Friday, November 11th

On this, our last day in the Costa del Sol, Iberian ham was getting tiresome…..we were ready for some English fish and chips, so we headed down the blissfully straight highway on an hour long trek to the little strip of land that’s been British territory for over 300 years….Gibraltar! 

Signage to Gibraltar was surprisingly good and we easily found our way to the shoreline…..and our first view of  “the Rock.” 

Having read about parking nightmares in Gibraltar, we planned to park in Spain and walk over.  Rounding the turn toward Gibraltar, we found ourselves in a mile long line of stopped traffic…..they weren’t kidding about parking being a problem, were they? 

We manuevered out of the queue, bypassed all the idling cars and turned in to a large field full of parked cars.  We paid a €5 fee to a gentleman directing traffic (wondering if he actually owned this unpaved plot of land…..or just showed up to take euros from unsuspecting strangers).

After a ten minute walk (alongside the stream of cars that steadily entered the colony), we were waved through Spain’s border crossing, past Gibraltar’s passport control and down a hallway with a Tourist Information counter.  We stopped to ask where to find a taxi tour…..and were directed across the aisle to another counter where, for €25 euros each (including admission fees), we were escorted to an awaiting minivan. 

Our driver, Joey, was an affable man in his late thirties, born and bred in Gibraltar, who regaled us with the history and minutiae of the Rock.  The first thing we discovered was why there was a traffic jam coming into Gibraltar…..the main road into town bisects the airport’s runway so the road’s shut down whenever a plane is landing or taking off!

Our first stop, at the Pillars of Hercules monument with views across the Mediterranean to Africa and Spain, gave us our first encounter with the “apes of Gibraltar” (actually, they’re  tail-less monkeys).  

Seeing free-roaming monkeys was simultaneously entertaining and frightening… was amusing to see them playfully scampering through the small crowd of tourists, but unnerving to see them jumping onto car roofs with a thud. 

We returned to the relative safety of the van and drove on to St. Michael’s cave…..a maze of colorfully lit stalactites and stalagmites……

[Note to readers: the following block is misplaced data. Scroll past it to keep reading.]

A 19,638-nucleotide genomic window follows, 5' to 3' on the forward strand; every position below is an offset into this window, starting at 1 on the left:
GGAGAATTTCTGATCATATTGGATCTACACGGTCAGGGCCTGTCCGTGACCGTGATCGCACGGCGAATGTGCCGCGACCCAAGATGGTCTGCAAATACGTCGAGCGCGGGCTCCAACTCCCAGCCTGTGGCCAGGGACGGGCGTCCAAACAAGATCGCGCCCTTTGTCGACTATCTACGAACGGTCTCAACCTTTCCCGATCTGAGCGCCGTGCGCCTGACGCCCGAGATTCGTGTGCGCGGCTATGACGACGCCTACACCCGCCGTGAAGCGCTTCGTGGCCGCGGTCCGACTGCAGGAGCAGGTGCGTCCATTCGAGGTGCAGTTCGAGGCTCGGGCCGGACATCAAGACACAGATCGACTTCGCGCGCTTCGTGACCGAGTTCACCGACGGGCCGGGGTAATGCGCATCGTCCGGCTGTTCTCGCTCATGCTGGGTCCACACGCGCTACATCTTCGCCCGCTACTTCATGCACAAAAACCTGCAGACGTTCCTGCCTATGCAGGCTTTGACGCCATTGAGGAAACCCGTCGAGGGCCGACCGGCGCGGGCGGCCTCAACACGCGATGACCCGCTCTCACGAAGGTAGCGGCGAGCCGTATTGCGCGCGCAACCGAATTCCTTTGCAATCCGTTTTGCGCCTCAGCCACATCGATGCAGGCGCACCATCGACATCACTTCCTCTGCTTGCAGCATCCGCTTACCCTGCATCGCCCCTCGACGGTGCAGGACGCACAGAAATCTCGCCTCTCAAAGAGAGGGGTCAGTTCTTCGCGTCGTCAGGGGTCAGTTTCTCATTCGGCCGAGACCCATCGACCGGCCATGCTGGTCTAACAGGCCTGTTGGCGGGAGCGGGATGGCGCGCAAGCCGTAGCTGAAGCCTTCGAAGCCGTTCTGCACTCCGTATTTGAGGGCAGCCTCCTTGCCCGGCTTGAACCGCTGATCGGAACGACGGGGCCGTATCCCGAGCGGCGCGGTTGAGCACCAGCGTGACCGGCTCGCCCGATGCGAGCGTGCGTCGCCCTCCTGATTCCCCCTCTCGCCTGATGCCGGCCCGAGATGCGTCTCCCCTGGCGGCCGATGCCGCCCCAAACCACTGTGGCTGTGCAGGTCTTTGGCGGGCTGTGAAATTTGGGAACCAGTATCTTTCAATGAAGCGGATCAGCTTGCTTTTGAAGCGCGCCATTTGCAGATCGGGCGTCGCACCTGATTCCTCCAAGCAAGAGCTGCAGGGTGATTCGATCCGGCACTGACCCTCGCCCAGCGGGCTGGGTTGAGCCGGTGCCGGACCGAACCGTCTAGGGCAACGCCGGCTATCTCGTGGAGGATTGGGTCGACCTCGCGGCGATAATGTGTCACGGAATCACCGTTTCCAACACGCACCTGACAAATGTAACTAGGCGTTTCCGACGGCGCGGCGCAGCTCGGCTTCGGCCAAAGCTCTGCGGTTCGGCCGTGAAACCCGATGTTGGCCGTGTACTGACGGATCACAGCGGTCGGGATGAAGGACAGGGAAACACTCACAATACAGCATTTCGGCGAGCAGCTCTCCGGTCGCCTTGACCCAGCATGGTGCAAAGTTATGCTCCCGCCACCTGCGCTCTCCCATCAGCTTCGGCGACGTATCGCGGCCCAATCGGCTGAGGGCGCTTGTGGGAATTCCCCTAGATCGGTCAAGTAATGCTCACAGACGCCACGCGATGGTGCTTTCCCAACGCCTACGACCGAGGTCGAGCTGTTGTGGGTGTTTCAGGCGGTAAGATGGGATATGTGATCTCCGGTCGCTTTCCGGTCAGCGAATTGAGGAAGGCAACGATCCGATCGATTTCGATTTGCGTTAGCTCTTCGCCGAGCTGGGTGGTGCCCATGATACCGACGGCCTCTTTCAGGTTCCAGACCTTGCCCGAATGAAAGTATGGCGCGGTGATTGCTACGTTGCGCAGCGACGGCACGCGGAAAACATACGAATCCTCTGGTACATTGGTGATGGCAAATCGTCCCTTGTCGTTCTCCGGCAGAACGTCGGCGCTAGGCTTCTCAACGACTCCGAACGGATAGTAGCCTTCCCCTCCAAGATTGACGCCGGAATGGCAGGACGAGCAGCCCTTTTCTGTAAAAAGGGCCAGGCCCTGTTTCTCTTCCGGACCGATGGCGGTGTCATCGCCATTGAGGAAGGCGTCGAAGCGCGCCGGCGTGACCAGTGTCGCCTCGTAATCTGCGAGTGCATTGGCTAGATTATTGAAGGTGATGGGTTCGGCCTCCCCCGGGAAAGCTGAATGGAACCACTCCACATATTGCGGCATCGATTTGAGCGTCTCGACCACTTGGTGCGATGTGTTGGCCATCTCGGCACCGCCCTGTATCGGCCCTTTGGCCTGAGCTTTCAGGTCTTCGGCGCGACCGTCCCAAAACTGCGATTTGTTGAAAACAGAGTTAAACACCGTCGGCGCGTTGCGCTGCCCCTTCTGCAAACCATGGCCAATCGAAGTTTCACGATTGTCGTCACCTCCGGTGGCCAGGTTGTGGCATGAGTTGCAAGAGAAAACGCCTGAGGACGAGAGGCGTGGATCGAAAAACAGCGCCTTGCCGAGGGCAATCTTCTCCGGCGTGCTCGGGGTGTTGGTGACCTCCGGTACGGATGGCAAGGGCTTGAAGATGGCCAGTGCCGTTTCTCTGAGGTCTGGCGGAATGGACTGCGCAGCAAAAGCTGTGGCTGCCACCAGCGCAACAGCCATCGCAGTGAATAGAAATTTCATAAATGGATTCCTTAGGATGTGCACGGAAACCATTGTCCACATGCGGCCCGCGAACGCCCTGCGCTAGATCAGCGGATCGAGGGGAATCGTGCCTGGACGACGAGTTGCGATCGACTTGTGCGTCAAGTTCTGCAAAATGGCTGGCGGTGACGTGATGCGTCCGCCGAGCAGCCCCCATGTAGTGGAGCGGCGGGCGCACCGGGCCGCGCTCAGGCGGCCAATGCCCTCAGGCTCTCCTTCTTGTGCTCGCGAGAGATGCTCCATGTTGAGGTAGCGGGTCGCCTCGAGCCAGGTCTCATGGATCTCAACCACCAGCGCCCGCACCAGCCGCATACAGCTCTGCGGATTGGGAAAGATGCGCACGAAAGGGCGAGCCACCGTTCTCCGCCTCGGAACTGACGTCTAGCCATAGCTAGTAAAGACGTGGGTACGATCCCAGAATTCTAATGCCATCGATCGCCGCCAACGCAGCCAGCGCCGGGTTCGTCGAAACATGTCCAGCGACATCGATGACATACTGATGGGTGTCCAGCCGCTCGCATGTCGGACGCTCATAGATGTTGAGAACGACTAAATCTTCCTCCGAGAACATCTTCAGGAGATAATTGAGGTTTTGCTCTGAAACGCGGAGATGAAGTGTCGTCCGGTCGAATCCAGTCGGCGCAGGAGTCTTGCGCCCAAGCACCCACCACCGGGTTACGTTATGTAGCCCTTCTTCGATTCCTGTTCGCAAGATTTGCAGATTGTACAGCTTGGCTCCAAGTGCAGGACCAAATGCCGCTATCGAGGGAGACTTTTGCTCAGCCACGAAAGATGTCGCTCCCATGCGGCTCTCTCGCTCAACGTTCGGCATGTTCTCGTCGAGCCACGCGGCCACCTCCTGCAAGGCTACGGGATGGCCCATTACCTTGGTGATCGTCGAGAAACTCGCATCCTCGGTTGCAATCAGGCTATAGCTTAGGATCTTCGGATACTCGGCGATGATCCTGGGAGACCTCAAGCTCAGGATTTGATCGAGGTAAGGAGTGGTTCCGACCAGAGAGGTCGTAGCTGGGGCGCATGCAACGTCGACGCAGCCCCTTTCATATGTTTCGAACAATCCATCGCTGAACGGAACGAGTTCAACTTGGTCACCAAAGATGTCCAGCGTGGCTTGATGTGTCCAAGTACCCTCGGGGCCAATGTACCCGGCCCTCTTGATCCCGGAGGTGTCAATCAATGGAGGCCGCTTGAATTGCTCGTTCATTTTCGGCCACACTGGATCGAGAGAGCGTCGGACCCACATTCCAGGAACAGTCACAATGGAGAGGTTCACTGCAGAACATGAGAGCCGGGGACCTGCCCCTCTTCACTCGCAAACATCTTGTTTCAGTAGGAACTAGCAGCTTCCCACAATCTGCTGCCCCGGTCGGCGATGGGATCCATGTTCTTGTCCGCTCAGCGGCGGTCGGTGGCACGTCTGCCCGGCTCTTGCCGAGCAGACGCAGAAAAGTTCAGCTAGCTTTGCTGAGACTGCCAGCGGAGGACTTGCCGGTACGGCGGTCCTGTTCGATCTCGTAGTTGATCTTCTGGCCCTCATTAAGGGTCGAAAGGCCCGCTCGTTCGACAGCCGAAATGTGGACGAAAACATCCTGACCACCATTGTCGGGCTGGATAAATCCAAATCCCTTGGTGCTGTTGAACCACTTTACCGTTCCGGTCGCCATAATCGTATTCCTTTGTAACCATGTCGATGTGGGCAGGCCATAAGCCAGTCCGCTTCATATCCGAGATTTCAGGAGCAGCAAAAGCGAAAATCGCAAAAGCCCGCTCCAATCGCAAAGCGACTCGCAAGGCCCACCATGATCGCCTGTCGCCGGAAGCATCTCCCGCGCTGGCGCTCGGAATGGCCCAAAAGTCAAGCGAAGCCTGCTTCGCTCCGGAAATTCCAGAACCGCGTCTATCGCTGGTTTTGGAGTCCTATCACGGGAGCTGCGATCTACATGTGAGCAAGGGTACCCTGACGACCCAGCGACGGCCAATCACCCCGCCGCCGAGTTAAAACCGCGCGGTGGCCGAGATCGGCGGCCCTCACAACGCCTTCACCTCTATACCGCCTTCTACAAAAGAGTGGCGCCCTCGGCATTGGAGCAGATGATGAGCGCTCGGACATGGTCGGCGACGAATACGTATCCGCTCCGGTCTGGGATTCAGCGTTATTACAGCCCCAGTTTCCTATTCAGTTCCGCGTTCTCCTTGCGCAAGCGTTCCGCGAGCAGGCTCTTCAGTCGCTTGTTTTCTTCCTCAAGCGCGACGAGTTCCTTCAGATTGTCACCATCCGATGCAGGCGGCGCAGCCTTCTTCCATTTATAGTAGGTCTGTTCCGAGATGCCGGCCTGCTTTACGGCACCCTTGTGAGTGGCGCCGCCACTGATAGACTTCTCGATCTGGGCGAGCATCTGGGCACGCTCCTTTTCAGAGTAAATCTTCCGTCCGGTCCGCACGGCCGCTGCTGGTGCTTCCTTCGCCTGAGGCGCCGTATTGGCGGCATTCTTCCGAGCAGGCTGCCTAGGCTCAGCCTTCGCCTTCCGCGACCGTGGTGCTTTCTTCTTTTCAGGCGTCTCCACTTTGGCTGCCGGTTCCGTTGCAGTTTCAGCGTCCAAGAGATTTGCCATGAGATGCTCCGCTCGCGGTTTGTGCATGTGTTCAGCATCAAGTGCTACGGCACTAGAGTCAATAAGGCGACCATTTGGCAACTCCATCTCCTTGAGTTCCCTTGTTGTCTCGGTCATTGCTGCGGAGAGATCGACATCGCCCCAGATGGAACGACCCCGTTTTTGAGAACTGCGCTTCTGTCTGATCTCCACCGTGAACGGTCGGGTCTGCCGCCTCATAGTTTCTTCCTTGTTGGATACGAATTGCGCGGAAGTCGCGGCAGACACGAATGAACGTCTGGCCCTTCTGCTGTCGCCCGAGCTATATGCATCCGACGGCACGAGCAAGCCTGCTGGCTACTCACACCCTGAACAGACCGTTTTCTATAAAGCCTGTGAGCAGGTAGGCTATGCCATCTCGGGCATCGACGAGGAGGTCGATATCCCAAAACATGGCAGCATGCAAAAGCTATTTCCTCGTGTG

and more monkeys waiting at the cave’s exit.

We had another encounter with the monkeys at our next stop…..the Ape’s Den, home to one of the five troops of monkeys living on Gibraltar.  So accustomed to visitors, the monkeys began jumping on the car, hanging on the side-mirrors and stomping on the roof as soon as we approached.  

We got out of the van and and wandered among these fearless little fellows.  It was amazing to be so close to these exotic creatures…..close enough to reach out and touch them…..but we didn’t.  We were lucky, they left us alone…..they clambered over other shrieking tourists.  

Our last stop was at the Great Seige Tunnels…..dug out with black powder charges, hammers, chisels and shovels from 1781-1783 during the French & Spanish seige, the tunnels were originally meant to provide shelter, but when a ventilation hole was added, it became obvious that they could be used for cannon placement

….so more holes were cut through the stone.   

Our tour had ended and Joey dropped us off in town…..where we stopped at the Angry Friar for the fish and chips that had inspired our excursion.

“Civilization today reminds me of an ape with a blowtorch playing in a room full of dynamite. It looks like the monkeys are about to operate the zoo, and the inmates are taking over the asylum.” ~ Vance Havner


About Languedoc Lady

I'm a newly retired woman from California getting ready to spend a year (or more) with my husband living the good life in Languedoc in the southwest of France.
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